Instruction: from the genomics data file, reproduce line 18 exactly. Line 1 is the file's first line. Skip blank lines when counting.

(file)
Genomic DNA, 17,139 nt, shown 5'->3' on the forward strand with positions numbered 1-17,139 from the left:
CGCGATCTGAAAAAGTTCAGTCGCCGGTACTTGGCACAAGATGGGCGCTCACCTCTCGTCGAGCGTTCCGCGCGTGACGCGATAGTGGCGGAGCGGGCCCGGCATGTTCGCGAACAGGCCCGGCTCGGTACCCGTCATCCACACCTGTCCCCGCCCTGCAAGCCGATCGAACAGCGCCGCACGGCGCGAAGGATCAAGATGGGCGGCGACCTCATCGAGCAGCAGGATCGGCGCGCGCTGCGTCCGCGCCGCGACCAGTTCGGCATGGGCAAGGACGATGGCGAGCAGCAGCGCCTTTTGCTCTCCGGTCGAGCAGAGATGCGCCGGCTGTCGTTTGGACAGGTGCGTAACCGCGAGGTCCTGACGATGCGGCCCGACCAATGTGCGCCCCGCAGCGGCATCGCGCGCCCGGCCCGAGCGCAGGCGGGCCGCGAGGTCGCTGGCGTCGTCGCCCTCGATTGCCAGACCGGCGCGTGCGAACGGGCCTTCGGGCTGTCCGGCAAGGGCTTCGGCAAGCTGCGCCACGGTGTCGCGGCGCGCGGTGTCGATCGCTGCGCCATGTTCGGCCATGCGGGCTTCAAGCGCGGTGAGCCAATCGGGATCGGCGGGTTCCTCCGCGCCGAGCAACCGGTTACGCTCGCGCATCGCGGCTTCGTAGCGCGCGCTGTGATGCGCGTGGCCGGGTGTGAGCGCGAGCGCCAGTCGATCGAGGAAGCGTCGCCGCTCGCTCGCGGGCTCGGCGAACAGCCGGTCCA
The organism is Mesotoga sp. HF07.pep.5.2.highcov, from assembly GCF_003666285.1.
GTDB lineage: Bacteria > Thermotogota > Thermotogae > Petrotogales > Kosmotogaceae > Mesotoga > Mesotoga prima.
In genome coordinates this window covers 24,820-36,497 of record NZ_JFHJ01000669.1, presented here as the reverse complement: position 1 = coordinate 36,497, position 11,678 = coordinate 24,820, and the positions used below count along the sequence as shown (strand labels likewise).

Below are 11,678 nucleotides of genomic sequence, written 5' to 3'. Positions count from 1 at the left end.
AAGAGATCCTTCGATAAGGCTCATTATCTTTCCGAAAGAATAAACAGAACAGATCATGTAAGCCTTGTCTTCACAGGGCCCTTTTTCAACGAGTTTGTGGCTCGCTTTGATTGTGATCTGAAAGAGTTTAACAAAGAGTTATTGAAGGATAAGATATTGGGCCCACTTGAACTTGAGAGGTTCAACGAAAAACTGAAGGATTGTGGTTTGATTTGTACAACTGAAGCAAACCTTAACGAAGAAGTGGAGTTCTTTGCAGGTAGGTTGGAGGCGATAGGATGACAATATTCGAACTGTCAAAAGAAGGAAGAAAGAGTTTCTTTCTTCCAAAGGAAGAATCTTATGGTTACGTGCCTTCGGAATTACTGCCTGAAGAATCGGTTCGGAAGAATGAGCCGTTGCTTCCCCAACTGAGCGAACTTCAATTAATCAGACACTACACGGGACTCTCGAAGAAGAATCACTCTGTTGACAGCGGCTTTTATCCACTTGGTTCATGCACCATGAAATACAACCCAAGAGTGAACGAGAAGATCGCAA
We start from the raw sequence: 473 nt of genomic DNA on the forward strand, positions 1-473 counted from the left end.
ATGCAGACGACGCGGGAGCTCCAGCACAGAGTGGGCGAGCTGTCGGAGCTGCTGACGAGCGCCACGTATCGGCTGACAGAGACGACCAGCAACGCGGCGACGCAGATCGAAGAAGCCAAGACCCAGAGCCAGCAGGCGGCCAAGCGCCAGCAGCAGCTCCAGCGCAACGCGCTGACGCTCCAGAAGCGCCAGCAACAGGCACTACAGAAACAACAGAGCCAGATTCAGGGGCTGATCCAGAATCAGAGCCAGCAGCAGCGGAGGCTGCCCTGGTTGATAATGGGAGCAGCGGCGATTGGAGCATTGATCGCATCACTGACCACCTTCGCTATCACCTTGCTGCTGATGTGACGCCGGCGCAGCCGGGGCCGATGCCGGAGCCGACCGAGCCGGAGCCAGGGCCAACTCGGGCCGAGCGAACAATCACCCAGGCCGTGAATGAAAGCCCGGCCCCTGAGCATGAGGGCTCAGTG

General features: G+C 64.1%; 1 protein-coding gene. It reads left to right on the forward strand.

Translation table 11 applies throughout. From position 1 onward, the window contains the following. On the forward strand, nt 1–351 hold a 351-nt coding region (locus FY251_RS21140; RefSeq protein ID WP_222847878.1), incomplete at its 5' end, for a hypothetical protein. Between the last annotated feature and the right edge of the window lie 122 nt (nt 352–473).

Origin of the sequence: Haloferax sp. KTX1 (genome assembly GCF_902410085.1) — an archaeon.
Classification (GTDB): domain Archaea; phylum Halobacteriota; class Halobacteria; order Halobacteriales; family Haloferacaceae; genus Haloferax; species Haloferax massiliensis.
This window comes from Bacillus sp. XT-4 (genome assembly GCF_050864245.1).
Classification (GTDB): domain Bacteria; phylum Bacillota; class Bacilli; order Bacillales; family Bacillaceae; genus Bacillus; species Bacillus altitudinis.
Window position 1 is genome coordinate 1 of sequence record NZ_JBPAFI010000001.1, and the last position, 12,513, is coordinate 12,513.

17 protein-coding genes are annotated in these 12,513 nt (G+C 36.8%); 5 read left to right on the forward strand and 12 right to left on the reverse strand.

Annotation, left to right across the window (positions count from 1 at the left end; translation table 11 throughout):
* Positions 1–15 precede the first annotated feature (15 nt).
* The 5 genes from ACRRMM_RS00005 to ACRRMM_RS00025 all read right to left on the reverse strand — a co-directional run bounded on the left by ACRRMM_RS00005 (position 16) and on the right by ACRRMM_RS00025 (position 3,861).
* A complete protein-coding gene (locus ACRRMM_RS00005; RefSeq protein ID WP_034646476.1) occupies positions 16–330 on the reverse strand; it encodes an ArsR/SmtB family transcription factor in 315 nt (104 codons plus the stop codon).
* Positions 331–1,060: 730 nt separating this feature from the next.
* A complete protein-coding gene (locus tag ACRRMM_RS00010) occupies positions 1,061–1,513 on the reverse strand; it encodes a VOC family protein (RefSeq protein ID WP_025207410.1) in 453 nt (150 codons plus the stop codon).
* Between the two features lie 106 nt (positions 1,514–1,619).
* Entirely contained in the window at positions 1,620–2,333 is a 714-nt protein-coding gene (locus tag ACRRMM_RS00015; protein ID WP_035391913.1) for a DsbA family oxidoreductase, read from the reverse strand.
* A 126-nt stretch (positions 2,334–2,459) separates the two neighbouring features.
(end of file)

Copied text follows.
Annotation, left to right across the window (positions count from 1 at the left end; translation table 11 throughout):